Kanye West, legal name Ye, (born June 8, 1977, Atlanta, Georgia, U.S.), American producer, rapper, and fashion designer who parlayed his production success in the late 1990s and early 2000s into a career as a popular, critically acclaimed solo artist.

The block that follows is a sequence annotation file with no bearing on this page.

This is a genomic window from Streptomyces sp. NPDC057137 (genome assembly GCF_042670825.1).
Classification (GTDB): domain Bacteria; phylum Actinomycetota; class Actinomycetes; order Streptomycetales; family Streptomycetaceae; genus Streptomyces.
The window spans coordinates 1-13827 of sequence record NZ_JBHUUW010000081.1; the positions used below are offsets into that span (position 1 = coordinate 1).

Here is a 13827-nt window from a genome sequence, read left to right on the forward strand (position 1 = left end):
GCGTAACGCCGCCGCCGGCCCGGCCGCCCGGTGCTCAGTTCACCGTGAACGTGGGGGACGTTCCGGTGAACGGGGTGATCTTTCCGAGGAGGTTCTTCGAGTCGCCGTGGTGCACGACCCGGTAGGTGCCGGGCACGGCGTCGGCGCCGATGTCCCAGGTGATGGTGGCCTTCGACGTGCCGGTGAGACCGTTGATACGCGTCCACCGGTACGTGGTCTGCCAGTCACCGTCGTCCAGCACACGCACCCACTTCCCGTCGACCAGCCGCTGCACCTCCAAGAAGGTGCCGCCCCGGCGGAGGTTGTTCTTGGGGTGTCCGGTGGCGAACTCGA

West, the child of a photographer and former Black Panther father and a college professor mother, grew up in Chicago and attended Chicago State University for one year before dropping out to pursue a career in music. Early on he demonstrated his considerable abilities as a producer, contributing to Jermaine Dupri’s album Life in 1472 (1998) before relocating to the New York City area, where he made his name with his production work for Roc-A-Fella Records, especially on rapper Jay-Z’s album Blueprint (2001). West’s skillful use of accelerated sample-based beats soon made him much in demand as a producer, but he struggled to be allowed to make his own recordings (partly because of the perception that his middle-class background denied him credibility as a rapper). When he finally released his debut solo album, The College Dropout (2004), it was massively successful: sales soared, and critics gushed over its sonic sophistication and clever wordplay, which blended humour, faith, insight, and political awareness on songs such as “Through the Wire” and the gospel-choir-backed “Jesus Walks.” The latter cut won a Grammy Award for best rap song in 2005, and West also picked up awards that year for best rap album and best rhythm-and-blues song (as one of the songwriters of Alicia Keys’s “You Don’t Know My Name”).